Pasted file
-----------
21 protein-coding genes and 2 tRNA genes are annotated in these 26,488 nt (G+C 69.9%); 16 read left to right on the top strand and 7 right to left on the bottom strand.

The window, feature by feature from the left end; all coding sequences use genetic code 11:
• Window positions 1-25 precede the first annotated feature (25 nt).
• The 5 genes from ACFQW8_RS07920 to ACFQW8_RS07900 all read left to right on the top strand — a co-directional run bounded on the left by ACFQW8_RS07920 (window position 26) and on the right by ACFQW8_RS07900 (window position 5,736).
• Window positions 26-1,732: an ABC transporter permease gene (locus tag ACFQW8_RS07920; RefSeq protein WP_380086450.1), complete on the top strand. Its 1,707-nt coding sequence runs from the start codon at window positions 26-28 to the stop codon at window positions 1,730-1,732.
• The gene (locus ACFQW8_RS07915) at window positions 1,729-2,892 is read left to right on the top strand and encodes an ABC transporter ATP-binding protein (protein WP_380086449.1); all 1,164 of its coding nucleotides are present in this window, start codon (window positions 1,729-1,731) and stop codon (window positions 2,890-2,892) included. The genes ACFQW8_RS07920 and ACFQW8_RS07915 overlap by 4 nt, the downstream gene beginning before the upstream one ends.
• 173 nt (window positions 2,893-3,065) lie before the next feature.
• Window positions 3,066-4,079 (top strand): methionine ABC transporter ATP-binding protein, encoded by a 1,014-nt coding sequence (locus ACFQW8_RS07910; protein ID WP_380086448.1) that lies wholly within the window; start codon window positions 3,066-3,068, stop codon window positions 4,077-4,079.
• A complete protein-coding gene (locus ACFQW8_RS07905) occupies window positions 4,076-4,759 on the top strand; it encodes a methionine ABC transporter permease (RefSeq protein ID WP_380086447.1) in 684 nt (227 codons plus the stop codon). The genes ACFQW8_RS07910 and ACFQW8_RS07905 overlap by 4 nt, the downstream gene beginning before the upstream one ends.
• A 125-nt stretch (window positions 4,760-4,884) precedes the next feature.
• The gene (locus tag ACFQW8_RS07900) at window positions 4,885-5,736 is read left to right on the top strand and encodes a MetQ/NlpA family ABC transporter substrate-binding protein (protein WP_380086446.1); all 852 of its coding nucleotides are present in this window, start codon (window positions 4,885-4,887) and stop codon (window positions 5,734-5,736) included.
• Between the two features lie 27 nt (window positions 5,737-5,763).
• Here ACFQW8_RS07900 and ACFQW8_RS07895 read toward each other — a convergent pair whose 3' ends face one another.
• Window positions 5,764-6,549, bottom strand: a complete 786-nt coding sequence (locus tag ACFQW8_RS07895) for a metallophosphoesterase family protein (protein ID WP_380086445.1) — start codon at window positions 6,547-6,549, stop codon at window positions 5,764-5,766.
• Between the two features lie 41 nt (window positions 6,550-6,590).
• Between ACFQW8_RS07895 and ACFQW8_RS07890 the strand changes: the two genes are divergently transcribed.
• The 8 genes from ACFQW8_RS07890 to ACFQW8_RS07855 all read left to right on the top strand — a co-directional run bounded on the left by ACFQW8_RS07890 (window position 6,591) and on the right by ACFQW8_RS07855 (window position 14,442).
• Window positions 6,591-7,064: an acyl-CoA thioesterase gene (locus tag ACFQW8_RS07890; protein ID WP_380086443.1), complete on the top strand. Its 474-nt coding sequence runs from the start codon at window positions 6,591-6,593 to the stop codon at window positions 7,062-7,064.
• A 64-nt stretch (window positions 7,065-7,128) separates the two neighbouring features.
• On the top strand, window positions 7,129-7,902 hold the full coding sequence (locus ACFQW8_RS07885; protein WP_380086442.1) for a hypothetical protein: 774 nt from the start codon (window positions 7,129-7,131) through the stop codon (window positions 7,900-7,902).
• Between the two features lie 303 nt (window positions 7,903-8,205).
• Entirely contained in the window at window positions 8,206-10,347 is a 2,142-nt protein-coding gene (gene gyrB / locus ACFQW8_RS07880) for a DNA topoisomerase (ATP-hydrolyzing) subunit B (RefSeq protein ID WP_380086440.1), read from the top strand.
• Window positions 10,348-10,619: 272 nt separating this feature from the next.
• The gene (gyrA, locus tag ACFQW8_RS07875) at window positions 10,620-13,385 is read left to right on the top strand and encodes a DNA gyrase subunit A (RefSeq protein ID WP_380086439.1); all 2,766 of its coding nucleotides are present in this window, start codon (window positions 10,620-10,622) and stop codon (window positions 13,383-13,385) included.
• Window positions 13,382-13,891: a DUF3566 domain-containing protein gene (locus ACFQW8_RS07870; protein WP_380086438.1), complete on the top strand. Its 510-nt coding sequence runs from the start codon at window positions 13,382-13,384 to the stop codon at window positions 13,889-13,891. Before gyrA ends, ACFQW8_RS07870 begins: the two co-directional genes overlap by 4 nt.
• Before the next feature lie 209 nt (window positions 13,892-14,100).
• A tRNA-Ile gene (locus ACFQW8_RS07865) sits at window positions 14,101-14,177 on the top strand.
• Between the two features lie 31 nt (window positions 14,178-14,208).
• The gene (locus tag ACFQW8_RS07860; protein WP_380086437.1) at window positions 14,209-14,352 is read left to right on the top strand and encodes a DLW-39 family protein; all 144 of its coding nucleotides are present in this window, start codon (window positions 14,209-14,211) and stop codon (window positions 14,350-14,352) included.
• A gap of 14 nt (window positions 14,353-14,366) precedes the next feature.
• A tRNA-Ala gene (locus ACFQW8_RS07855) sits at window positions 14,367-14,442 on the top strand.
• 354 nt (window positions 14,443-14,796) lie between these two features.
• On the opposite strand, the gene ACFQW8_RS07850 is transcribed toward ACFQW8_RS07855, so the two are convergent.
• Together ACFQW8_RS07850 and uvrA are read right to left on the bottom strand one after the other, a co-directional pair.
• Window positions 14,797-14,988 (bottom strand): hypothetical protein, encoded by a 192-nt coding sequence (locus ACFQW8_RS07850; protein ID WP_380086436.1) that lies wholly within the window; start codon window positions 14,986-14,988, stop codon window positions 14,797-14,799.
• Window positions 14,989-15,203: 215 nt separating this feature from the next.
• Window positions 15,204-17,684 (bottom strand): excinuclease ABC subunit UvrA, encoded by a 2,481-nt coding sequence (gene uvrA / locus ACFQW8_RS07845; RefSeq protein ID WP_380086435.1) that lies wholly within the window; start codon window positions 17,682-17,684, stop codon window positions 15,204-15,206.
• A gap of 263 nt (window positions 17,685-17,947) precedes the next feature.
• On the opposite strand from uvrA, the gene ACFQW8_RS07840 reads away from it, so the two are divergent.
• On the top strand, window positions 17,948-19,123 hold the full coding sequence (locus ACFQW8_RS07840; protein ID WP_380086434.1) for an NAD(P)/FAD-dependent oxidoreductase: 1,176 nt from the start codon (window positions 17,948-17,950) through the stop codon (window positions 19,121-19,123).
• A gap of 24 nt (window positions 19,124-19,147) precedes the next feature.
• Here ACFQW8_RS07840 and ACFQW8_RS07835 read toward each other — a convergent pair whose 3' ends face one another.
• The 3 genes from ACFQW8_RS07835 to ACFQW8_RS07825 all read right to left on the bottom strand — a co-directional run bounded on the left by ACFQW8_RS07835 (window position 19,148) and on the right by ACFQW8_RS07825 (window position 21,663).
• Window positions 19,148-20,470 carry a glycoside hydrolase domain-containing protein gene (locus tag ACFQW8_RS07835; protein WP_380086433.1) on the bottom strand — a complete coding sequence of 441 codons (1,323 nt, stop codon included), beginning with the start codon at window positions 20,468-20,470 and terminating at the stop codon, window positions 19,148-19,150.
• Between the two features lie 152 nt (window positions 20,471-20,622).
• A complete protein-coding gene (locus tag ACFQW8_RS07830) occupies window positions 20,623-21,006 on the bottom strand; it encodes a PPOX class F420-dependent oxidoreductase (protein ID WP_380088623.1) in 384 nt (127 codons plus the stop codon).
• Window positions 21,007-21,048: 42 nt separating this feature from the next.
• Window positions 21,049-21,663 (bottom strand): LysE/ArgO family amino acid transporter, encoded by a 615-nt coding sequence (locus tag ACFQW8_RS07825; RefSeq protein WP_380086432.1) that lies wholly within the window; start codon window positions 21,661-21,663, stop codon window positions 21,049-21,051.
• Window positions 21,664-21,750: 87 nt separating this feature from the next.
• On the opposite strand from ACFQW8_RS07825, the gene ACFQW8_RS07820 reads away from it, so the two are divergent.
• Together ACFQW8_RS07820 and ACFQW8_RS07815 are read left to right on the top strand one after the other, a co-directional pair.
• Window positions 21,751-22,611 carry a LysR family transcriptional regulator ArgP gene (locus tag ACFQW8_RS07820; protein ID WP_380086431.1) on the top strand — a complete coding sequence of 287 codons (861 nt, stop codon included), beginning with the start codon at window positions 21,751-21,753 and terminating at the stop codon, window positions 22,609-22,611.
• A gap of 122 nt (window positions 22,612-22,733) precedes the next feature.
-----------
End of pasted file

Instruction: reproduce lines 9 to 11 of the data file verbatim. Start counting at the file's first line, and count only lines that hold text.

• A complete protein-coding gene (locus ACFQW8_RS07905) occupies window positions 4,076-4,759 on the top strand; it encodes a methionine ABC transporter permease (RefSeq protein ID WP_380086447.1) in 684 nt (227 codons plus the stop codon). The genes ACFQW8_RS07910 and ACFQW8_RS07905 overlap by 4 nt, the downstream gene beginning before the upstream one ends.
• A 125-nt stretch (window positions 4,760-4,884) precedes the next feature.
• The gene (locus tag ACFQW8_RS07900) at window positions 4,885-5,736 is read left to right on the top strand and encodes a MetQ/NlpA family ABC transporter substrate-binding protein (protein WP_380086446.1); all 852 of its coding nucleotides are present in this window, start codon (window positions 4,885-4,887) and stop codon (window positions 5,734-5,736) included.